However, a significantly damaged property may close off some options for financing, because few mortgage financing programs exist for these types of homes.
"Federal Housing Administration (FHA) has 'purchase and rehab' mortgages available, and Fannie Mae was offering a 'HomeStyle' mortgage, which was similar," says Keith Gumbinger, vice president of HSH.com. If the damage to the REO property rules out some options, you may need to come up with cash or finance your purchase through hard money loans.
Closing may take awhile
Bidding on an REO isn't quite like making an offer on a privately-owned home, where you hear back from an owner fairly quickly. Instead, you'll submit your bid then you'll wait for a response with a counteroffer. Since a bank is a business, you may end up dealing with more than one person or department, and it can take awhile to get all of the paperwork processed.
"The process can be frustrating and take more time," says Gumbinger. On the other hand, because the home is an REO, the bank will already have taken care of any liens on the property, so your title search should be a breeze.
It's possible to turn a fixer-upper into your own personal castle, as long as you are patient and don't expect that an REO listing means an automatic windfall.
6. The Benefits of Buying a New Home vs. a Foreclosure
A common misconception among homebuyers is the idea that the best home values in today's market are foreclosures. While there are some good deals on homes in foreclosure, for most buyers, buying a new home is actually the better value.
Robert Burton, vice president of sales and marketing at The Hofmann Company, a renowned homebuilder that has built over 30,000 homes throughout northern California since 1959, shared his insights on the market and explained the advantages of buying a new home over a property in foreclosure.
What makes buying a new home a better value?
For starters, when you purchase a new home you are protected by a warranty. As Burton points out, "If anything goes wrong, the home is covered by the builder's one-year limited warranty on workmanship and materials, as well as a ten-year structural warranty." You have peace of mind knowing there won't be any unanticipated out-of-pocket repair costs to absorb.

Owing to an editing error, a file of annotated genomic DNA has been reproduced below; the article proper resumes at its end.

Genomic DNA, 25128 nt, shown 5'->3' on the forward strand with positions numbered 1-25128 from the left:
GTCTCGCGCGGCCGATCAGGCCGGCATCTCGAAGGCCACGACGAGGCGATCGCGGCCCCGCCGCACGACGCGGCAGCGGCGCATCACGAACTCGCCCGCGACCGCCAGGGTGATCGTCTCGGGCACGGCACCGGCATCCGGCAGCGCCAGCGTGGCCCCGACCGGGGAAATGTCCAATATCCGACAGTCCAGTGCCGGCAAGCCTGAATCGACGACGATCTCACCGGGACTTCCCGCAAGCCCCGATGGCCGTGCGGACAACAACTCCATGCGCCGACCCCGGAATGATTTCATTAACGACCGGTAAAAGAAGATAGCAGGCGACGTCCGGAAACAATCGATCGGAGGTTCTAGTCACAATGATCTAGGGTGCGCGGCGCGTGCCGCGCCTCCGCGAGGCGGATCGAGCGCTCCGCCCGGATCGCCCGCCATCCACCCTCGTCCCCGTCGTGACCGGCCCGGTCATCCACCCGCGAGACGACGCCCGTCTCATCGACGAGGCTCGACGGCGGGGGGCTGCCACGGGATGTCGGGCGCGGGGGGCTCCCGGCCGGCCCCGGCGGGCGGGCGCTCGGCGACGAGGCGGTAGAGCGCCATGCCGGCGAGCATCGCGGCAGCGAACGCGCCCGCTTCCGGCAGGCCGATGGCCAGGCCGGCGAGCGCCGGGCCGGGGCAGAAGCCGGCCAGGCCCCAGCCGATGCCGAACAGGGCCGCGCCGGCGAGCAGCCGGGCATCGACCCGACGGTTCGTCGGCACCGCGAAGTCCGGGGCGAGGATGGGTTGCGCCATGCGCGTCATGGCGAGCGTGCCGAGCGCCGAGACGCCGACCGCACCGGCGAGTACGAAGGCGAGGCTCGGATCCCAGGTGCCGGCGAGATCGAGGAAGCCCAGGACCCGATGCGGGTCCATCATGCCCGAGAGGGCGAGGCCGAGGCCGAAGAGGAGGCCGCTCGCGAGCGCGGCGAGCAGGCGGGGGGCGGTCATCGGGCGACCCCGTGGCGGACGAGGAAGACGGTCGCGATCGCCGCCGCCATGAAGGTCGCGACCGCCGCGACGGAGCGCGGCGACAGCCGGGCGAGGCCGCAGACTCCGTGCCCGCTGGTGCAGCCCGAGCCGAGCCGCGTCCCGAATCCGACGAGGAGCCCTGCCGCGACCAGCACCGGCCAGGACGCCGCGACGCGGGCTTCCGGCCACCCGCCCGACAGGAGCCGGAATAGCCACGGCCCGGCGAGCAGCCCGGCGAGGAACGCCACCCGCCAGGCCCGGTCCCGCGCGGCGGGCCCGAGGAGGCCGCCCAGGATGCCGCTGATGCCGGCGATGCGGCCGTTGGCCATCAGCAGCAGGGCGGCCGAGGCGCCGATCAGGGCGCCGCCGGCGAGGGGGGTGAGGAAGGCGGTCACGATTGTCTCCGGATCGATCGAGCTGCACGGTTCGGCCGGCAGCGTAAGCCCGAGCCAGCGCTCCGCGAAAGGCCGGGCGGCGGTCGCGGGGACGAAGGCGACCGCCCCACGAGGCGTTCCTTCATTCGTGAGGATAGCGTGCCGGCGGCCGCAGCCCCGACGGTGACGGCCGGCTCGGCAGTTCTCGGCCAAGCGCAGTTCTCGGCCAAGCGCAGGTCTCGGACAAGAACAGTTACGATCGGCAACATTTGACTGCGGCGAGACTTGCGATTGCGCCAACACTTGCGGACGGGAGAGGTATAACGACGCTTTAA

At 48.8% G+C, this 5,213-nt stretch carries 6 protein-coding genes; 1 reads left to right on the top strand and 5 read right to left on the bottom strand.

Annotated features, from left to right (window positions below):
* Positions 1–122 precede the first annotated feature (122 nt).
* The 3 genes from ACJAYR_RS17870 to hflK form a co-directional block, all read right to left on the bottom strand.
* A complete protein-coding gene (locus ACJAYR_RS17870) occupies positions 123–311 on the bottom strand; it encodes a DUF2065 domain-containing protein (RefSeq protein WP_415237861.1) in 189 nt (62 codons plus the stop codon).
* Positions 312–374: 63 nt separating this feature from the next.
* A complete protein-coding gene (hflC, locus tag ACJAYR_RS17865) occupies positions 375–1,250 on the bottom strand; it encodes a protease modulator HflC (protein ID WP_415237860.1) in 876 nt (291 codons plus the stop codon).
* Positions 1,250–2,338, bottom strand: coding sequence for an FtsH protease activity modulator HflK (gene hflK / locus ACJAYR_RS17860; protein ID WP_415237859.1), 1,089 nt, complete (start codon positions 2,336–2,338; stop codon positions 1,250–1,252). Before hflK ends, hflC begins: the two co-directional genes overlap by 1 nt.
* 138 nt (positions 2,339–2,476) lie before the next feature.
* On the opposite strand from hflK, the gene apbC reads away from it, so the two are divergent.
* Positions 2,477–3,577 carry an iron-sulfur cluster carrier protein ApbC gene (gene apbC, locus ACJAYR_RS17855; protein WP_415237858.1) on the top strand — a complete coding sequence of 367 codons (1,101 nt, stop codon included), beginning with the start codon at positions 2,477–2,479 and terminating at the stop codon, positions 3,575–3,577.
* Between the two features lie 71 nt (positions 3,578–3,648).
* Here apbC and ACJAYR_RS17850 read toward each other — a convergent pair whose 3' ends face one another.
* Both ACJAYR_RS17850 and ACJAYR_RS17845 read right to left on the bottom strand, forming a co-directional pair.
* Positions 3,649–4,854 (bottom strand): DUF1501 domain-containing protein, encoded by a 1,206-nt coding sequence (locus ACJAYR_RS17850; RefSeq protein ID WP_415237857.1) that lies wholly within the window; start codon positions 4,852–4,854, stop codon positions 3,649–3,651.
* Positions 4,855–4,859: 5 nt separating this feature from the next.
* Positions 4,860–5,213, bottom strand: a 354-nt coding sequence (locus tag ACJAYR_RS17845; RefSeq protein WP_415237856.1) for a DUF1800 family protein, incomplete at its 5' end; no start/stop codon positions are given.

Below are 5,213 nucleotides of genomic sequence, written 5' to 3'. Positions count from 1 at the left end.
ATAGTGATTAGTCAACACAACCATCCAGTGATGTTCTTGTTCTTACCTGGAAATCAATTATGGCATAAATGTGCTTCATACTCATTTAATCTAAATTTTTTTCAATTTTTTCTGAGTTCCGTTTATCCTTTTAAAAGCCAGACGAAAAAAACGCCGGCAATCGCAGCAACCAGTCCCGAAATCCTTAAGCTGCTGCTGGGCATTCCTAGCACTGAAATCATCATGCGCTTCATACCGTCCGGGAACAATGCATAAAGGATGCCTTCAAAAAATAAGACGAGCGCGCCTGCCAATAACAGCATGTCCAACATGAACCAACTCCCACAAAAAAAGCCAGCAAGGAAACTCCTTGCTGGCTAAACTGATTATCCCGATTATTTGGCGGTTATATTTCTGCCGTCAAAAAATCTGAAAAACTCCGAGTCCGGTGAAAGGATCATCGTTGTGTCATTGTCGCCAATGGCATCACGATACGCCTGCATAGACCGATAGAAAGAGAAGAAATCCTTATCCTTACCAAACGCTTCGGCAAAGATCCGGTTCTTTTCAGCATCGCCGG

Another benefit of buying a new home is the special incentive programs many builders currently offer to assist buyers. Some of these incentives, such as below market financing or help with closing costs, can save you thousands of dollars and make it easier for you to qualify for your home purchase.
If you're after a quick response to your offer, a new home is a smart way to go. In most cases, you're dealing directly with the builder, which ensures a prompt reply. "As long as the home is ready for occupancy, you can also count on closing escrow in a timely manner," Burton notes.
Of course, the ultimate benefit of buying new is having the opportunity to purchase your dream home. You are the first owner and everything is pristine, sparkling, and brand new. In many cases you'll be able to customize the home, selecting items like cabinetry, countertops, and flooring. Rather than making due with someone else's choices, you have the advantage of living in a home and a neighborhood that truly reflects your taste, lifestyle and personality.
Are you prepared to roll the dice on a foreclosure?
Most buyers don't realize there are a variety of risks associated with buying a foreclosure. Perhaps the biggest concern for any potential buyer should be the fact that properties in foreclosure are sold "as is." This means there's no warranty protection and more importantly, as Burton states, "there's no stipulation on disclosures on the property."
By law, conventional sales on new or resale homes require full disclosure of any details or drawbacks on the property. The seller can be held liable if a problem arises as a result of an issue that wasn't fully disclosed at the time of the sale. With foreclosures, it's always "let the buyer beware." When you purchase a foreclosure you have no recourse against the seller if there are construction defects, environmental hazards, or problems of any kind with the home.